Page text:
I'm at my mom's house celebrating her birthday this weekend. For her birthday gift my mom requested I make dinner for everyone, which I thought was pretty awesome for a couple of reasons. First off, I love cooking with and for people. A good meal is best shared with those you love. Secondly, I was not always known for my cooking prowess. Actually it was more like the opposite. As a kid and teenager I would experiment in the kitchen, which typically yielded disastrous results. One such time I was baking at my friend Laura's house and accidentally put a tablespoon of salt in our cookie recipe instead of a teaspoon. Then I tried to overcompensate by adding more sugar. The end result was incredibly gross, and she still teases me about it. ("Remember the time you made those nasty salty cookies and tried to convince me they weren't that bad?") In high school my church youth group had a chocolate chip cookie baking contest, and everyone asked which were mine so they would be sure and avoid them. It was pretty sad.
Our senior year of high school Laura and I took a cooking class as one of our electives. Laura's mom recommended it, since she is a really good cook and told us that we should probably try and learn a few things (such as the difference between teaspoons and tablespoons) before we were on our own in college. Things improved as I pursued my major in dietetics, since there were several classes which required cooking as part of my degree. By the time I graduated college my friends and family were no longer afraid to eat anything I prepared.
Therefore, you can see why I'm a little excited that people are actually requesting me to cook for them. My mom has been an AS-kicker blog reader since day one, and she requested I make her my Mustard Glazed Chicken and Lemon Roasted Asparagus (see http://crystalaskicker.blogspot.com/2010/07/one-step-forward-two-steps-back.html for recipes) for dinner. I made the chicken and asparagus and served them with a salad topped with avocado. When making the asparagus I skipped the balsamic vinegar this time and topped them with lemon juice and zest, garlic salt, diced shallot, and minced garlic. I created a simple balsamic vinaigrette to go on top of the salad by mixing equal parts extra virgin olive oil and balsamic vinegar. I then added a dash of Italian seasoning. It tasted a little bitter, so I added 1 Truvia packet, and voila!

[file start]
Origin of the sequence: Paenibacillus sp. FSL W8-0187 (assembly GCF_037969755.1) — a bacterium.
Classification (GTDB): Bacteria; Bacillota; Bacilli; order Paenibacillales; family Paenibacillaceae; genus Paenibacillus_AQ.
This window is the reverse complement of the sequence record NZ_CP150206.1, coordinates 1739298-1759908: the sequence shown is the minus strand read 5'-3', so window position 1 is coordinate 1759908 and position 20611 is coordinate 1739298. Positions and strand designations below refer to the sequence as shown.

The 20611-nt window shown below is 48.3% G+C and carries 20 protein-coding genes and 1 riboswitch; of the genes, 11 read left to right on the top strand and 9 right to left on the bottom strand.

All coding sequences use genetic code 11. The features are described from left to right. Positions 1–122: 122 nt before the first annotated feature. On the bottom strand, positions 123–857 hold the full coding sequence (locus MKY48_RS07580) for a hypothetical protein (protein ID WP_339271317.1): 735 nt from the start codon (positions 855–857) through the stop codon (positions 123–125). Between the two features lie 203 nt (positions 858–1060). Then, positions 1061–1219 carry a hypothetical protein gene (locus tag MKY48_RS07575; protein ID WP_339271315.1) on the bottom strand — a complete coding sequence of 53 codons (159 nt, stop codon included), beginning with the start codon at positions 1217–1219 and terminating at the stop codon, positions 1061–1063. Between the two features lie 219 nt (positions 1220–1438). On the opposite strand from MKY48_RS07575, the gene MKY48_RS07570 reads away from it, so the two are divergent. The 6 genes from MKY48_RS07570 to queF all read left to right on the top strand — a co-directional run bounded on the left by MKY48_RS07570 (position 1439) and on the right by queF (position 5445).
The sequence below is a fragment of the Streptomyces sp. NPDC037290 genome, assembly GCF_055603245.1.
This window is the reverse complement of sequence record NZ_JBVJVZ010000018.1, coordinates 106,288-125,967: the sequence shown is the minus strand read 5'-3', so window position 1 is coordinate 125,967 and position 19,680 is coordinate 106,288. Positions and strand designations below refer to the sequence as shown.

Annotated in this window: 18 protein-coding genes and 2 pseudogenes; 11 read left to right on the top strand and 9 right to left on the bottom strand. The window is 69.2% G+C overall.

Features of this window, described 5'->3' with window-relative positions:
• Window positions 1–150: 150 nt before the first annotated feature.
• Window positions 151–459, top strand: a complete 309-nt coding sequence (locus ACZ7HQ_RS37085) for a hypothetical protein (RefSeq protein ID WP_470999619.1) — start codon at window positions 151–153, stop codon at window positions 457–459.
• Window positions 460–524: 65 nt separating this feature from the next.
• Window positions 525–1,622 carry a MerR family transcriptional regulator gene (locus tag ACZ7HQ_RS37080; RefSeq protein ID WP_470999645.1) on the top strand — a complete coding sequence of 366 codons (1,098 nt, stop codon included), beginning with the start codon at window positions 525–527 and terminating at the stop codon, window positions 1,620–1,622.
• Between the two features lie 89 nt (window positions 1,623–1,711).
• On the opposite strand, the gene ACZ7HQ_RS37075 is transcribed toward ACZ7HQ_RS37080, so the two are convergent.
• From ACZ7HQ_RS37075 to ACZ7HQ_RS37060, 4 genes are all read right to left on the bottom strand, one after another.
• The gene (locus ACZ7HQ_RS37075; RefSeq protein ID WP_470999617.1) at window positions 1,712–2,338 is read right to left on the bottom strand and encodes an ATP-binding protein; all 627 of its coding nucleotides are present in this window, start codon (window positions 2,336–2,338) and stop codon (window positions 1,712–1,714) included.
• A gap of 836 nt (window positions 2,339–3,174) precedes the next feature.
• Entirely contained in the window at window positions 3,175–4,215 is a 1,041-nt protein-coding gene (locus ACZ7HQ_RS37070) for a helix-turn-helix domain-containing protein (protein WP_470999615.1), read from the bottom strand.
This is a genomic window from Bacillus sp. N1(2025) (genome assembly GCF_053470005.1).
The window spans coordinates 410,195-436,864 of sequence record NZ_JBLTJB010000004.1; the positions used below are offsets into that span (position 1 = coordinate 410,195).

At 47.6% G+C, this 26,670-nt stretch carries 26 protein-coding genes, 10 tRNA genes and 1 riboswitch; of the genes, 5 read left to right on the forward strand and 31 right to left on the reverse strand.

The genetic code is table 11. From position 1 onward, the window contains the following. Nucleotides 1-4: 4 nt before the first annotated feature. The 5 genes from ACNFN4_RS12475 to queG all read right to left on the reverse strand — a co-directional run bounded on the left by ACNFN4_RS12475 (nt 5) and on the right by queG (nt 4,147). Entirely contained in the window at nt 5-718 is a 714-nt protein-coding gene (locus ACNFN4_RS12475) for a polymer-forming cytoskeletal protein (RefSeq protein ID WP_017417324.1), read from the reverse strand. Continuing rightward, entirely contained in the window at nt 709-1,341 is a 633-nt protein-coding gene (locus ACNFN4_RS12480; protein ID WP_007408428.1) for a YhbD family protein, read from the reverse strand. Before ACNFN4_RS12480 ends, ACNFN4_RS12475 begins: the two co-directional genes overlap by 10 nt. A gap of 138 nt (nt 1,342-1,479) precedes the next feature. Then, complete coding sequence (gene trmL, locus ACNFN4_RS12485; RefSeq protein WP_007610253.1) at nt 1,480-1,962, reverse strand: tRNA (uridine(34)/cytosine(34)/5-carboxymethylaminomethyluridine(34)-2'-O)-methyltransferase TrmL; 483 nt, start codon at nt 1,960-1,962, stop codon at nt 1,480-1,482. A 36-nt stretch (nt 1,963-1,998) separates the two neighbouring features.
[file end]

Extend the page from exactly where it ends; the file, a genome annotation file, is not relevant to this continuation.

For dessert, my stepdad made homemade cake and ice cream. I have been wanting to make homemade ice cream with stevia for some time now, so I was very excited to get to use the ice cream maker last night. My stevia ice cream took a bit longer to set up than the regular kind my stepdad made, but it tasted awesome!
Stevia Vanilla Bean Ice Cream:
Combine 1 cup heavy whipping cream and 1/2 cup whole milk. Add 7 Truvia packets and stir. Cut 1 vanilla bean in half and scrape out the seeds inside. Add to ice cream mix. If you don't have a vanilla bean, add 2 teaspoons good quality vanilla extract. Either use an ice cream maker for ~45 minutes and then transfer to freezer, or pour into a glass bowl and place it in the freezer. Scrape the sides of the bowl every 5 minutes, until it is the proper consistency.
The normal ice cream sets up in 25 minutes. We ran my ice cream mix for 35 minutes and it wasn't frozen enough. I would have ran it longer but the ice cream maker core wasn't frozen enough after making my stepdad's ice cream and mine. I popped my bowl in the freezer and scraped down the sides until it was done, and that worked just fine.